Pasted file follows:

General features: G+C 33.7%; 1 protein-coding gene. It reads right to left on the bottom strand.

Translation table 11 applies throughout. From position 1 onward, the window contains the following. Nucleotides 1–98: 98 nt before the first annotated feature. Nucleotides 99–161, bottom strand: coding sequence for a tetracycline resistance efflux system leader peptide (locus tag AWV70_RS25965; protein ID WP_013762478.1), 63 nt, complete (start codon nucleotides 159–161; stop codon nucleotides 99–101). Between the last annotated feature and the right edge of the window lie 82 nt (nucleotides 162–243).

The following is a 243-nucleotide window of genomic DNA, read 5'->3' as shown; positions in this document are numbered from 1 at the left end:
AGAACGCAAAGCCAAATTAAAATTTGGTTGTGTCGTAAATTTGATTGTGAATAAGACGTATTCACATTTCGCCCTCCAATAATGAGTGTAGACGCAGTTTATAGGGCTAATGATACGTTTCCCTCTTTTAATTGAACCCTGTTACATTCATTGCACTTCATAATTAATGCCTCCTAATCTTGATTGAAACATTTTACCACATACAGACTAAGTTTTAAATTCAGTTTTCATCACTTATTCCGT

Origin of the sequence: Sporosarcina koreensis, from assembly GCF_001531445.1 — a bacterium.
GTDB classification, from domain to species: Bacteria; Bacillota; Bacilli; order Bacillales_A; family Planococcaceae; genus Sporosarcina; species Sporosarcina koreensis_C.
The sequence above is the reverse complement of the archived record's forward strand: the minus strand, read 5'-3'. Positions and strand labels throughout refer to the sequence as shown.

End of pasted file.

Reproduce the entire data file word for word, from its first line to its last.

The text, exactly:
General features: G+C 33.7%; 1 protein-coding gene. It reads right to left on the bottom strand.

Translation table 11 applies throughout. From position 1 onward, the window contains the following. Nucleotides 1–98: 98 nt before the first annotated feature. Nucleotides 99–161, bottom strand: coding sequence for a tetracycline resistance efflux system leader peptide (locus tag AWV70_RS25965; protein ID WP_013762478.1), 63 nt, complete (start codon nucleotides 159–161; stop codon nucleotides 99–101). Between the last annotated feature and the right edge of the window lie 82 nt (nucleotides 162–243).

The following is a 243-nucleotide window of genomic DNA, read 5'->3' as shown; positions in this document are numbered from 1 at the left end:
AGAACGCAAAGCCAAATTAAAATTTGGTTGTGTCGTAAATTTGATTGTGAATAAGACGTATTCACATTTCGCCCTCCAATAATGAGTGTAGACGCAGTTTATAGGGCTAATGATACGTTTCCCTCTTTTAATTGAACCCTGTTACATTCATTGCACTTCATAATTAATGCCTCCTAATCTTGATTGAAACATTTTACCACATACAGACTAAGTTTTAAATTCAGTTTTCATCACTTATTCCGT

Origin of the sequence: Sporosarcina koreensis, from assembly GCF_001531445.1 — a bacterium.
GTDB classification, from domain to species: Bacteria; Bacillota; Bacilli; order Bacillales_A; family Planococcaceae; genus Sporosarcina; species Sporosarcina koreensis_C.
The sequence above is the reverse complement of the archived record's forward strand: the minus strand, read 5'-3'. Positions and strand labels throughout refer to the sequence as shown.